Practice accountability

  • Published
  • By Lt. Col. Ray Jones
  • 341st Logistics Readiness Squadron
At our squadron newcomer's briefings, one of the topics I like to discuss is accountability. To me, there are two main types: the good type and the not so good type.

Good accountability comes from one simple sentence my boss often tells us: know what the rules are and follow them. The not so good type of accountability comes from not knowing or following the rules, and then being held accountable for them. The good kind is active. You, as the individual, are demonstrating accountability to yourself, your supervisor, peers and members of other units on base. The other type is passive. Your chain of command and first sergeant often have to get involved, dig into the details, and, in some cases, apply a corrective action; something is done to you.

There are many examples of how we can demonstrate accountability in our Air Force careers. An easy one is being where you need to be when you need to be there. The simple act of writing down appointments or putting them in an electronic calendar, and then following through by showing up on time demonstrates accountability. On the flip side, failing to follow through will likely generate a no-show letter for your commander and first sergeant to deal with. In the case of a missed medical appointment, for example, you waste your provider's time, the folks who have to generate the no-show letter, and your unit's time dealing with the situation. You might be cheating someone else out of a chance to see their provider as well.

Another way to demonstrate accountability is one of my personal favorites - physical fitness. The Air Force is constantly trying to improve the fitness program for our Airmen. It may not be perfect yet, but if you remember the ergo test, it's definitely come a long way. We began testing twice a year starting last January, and more changes are in store this July when we test under revised fitness standards.

Do you know when your next fitness test is due?

Do you know where you stand in terms of potential score?

Do you know when your next enlisted or officer performance report closes out?

Are you making time at least four or five times a week to exercise?

If you can answer yes to all those questions, chances are you've got good accountability for your fitness. If not, the fitness program will hold you accountable. Your unit fitness program manager will have to track you down and schedule your test. If you're in the "poor" fitness category when your performance report closes out, be prepared to have your supervisor select the "does not meet standards" block on your performance report. An entire year's worth of great duty performance can be overshadowed by failing to meet the minimum fitness standards. And if you score a second consecutive time in the poor category, your unit will hold a fitness review panel. An entire accountability process is set in motion that involves your unit supervision, the Health and Wellness Center, and possibly our legal and personnel system.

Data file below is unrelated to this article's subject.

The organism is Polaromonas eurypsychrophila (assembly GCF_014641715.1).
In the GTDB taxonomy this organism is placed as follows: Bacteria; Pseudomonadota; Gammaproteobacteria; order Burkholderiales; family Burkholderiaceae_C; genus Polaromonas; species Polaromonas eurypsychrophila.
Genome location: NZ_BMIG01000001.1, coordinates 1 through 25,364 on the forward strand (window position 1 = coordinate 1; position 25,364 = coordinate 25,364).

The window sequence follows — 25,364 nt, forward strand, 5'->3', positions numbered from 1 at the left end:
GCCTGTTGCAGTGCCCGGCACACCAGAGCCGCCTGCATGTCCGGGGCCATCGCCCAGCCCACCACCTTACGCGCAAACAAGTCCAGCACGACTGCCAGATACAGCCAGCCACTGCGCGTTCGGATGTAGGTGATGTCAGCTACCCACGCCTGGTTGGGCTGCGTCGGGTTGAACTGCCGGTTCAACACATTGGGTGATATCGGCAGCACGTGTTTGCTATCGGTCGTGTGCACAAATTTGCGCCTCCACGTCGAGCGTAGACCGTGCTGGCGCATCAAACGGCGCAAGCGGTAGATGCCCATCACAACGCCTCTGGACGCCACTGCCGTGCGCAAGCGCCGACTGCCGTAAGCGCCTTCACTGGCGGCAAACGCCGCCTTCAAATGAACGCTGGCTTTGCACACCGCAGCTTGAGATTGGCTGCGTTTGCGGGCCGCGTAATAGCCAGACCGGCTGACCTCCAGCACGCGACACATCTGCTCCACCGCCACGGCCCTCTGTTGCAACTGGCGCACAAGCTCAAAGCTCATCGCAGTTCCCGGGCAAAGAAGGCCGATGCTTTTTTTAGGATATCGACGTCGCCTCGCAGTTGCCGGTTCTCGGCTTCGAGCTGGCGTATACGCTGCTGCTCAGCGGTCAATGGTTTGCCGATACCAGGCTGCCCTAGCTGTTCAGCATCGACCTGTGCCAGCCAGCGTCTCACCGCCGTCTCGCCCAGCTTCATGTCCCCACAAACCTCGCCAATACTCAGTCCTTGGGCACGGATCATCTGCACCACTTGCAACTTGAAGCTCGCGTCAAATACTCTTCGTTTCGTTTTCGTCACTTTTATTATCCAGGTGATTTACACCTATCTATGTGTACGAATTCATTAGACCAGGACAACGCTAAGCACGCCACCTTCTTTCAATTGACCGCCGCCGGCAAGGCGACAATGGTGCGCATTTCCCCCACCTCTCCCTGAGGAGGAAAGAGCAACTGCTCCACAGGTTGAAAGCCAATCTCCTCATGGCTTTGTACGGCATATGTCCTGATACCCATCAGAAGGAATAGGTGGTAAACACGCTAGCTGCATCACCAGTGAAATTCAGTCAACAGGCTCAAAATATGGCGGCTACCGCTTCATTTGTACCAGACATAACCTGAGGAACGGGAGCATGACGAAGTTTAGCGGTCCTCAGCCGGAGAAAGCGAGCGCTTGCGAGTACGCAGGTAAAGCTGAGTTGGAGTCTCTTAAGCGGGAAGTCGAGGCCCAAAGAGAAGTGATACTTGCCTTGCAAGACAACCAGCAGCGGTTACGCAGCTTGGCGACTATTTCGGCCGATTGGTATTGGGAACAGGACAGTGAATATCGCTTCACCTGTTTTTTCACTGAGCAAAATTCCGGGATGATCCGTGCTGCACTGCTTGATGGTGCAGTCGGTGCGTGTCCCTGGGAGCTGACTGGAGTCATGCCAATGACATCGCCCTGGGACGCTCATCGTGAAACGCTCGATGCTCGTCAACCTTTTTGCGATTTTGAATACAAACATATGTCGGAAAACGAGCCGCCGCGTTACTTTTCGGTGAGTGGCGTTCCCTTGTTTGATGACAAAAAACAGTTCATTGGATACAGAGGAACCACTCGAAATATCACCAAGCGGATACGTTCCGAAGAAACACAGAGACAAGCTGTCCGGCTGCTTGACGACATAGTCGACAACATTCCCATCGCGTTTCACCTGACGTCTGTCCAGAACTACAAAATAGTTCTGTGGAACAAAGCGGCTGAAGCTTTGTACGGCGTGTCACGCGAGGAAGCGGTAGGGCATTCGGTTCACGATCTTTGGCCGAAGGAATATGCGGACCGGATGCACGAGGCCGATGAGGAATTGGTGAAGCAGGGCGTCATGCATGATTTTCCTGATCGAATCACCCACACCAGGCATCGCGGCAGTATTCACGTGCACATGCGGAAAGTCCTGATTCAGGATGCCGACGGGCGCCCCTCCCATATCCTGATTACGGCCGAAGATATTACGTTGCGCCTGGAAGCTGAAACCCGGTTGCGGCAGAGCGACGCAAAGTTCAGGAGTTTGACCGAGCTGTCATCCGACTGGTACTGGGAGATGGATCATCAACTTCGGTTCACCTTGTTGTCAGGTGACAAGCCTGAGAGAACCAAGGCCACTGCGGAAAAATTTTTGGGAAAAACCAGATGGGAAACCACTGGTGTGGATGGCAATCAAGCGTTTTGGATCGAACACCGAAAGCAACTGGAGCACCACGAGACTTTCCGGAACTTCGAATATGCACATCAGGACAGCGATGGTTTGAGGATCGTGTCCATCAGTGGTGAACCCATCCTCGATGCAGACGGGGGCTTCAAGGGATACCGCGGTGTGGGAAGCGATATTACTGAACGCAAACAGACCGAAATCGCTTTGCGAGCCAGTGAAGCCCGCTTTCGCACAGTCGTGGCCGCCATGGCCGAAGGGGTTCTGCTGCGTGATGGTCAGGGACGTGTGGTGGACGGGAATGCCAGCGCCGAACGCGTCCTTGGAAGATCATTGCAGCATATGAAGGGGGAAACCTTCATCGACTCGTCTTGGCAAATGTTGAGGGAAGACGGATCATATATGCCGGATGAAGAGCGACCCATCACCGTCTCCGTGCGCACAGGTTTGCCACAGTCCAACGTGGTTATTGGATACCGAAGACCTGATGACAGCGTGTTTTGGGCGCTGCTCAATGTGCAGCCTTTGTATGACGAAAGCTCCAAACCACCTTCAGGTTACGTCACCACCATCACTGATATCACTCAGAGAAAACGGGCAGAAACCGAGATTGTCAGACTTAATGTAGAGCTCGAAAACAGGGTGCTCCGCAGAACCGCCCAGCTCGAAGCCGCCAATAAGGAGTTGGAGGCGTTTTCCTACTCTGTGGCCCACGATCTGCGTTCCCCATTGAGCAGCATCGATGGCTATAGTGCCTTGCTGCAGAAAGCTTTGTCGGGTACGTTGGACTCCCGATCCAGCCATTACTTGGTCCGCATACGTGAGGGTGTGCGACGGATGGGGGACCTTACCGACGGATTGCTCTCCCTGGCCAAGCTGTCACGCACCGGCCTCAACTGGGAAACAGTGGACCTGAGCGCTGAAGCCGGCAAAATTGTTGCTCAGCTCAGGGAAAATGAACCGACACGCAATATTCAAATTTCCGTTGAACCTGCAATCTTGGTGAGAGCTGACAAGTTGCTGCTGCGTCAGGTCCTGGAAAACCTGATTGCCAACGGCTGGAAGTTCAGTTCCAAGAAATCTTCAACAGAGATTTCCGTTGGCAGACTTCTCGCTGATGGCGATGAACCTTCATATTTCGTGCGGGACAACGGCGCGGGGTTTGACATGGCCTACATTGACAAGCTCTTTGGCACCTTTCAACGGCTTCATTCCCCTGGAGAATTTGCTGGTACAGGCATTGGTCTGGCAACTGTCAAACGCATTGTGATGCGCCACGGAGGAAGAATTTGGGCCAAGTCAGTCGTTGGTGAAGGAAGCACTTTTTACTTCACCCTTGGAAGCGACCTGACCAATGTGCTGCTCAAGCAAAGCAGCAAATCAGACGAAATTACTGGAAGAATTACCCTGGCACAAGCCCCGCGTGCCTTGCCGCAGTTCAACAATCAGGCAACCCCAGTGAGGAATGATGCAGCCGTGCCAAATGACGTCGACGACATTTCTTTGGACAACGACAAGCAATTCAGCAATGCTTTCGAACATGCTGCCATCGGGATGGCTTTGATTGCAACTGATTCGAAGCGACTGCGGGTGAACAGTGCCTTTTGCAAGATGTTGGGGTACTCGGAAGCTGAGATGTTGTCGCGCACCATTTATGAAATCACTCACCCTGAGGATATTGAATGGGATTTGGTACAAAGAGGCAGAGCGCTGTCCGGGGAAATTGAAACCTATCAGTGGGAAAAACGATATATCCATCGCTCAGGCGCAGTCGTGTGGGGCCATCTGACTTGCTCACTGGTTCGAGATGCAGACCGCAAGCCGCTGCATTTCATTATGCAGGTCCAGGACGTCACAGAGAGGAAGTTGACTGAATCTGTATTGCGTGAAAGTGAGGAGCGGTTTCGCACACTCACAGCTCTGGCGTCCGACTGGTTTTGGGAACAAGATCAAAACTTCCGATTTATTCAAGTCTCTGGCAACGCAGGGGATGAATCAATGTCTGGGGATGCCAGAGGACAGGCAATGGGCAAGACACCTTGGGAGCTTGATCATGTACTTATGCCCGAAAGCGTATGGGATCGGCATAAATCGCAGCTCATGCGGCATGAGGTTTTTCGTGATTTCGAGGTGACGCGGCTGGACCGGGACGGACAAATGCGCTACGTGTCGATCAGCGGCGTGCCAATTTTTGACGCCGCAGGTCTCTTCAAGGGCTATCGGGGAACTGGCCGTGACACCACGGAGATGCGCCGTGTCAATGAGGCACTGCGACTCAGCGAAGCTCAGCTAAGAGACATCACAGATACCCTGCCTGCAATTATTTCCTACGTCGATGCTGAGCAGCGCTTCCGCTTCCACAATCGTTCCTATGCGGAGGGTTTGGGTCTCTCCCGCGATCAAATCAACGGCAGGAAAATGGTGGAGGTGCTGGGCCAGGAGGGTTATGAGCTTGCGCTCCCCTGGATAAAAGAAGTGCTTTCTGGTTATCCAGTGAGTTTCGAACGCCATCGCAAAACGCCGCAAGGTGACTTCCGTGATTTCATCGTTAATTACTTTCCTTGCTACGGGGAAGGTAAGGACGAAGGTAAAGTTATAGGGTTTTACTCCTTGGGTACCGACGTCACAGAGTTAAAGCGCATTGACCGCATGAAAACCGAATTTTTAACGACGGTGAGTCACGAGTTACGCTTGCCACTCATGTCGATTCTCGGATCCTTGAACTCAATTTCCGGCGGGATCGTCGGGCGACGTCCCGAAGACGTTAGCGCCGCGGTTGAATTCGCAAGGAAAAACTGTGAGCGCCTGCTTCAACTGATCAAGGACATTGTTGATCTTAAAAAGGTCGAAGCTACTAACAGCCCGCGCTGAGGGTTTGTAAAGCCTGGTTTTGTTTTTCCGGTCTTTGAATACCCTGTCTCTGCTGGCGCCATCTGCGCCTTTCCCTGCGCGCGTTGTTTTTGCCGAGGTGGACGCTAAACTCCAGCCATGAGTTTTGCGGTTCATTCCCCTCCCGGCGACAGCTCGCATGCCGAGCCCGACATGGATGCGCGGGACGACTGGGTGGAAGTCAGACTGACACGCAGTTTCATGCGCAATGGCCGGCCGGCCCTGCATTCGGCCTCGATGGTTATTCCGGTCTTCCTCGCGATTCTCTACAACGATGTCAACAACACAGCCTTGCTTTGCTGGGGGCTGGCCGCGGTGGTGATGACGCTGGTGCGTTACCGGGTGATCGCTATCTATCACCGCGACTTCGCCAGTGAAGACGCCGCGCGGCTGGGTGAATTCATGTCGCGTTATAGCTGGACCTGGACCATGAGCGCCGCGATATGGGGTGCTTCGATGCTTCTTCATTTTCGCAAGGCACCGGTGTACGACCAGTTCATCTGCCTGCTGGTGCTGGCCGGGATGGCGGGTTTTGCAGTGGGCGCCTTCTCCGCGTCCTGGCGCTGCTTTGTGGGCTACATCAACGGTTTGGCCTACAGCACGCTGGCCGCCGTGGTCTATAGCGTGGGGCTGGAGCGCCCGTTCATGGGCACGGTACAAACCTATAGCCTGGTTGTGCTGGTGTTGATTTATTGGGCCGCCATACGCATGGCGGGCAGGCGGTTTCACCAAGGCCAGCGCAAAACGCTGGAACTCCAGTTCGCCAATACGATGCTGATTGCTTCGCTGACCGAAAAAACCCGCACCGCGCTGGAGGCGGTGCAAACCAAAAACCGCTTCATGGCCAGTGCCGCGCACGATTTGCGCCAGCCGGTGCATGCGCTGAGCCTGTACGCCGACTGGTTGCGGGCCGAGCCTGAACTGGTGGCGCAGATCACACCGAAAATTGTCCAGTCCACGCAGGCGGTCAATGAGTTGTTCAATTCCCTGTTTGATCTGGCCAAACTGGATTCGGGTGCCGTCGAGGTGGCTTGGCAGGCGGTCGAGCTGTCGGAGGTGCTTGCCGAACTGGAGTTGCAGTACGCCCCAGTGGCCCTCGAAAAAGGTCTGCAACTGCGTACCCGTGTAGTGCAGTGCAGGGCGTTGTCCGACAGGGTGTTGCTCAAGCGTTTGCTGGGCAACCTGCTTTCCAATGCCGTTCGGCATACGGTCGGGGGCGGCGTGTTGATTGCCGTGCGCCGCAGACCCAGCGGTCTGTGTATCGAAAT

The final example on how to demonstrate accountability comes from alcohol consumption. Most of the bases I've been stationed at had a version of a down day reward program for going without a DUI for some length of time. I have mixed feelings about this. It does provide an incentive to prevent DUIs - but why do we have to reward ourselves for obeying the law? Simple - we sometimes don't demonstrate enough personal accountability when it comes to alcohol.

The host country at my last duty station had a stricter set of DUI laws in place that often tripped up American guests. The DUI fines started at 300,000 yen (about $3,000 at the time) for a .03 percent blood alcohol level, and then went up from there. A sober passenger in a DUI vehicle, or irresponsible party host or bartender also faced a heavy fine as well. It forced most folks to arrive at the conclusion that the only safe way to avoid a DUI in Japan was not to drive even after one drink. The .08 percent cutoff for DUI we have here at home is dangerous. It can put folks with alcohol in their system in the position of trying to decide if they're OK to drive or not. Practice accountability when it comes to alcohol use. Make firm plans before you have the first drink that don't involve driving, and follow through by giving your keys to a sober wingman. By doing so, you will prevent the need for the police and our legal system, either on or off base, and your chain of command, from having to hold you accountable.

These are just a few examples of how we can demonstrate accountability. Be on the lookout for others -- they happen every day.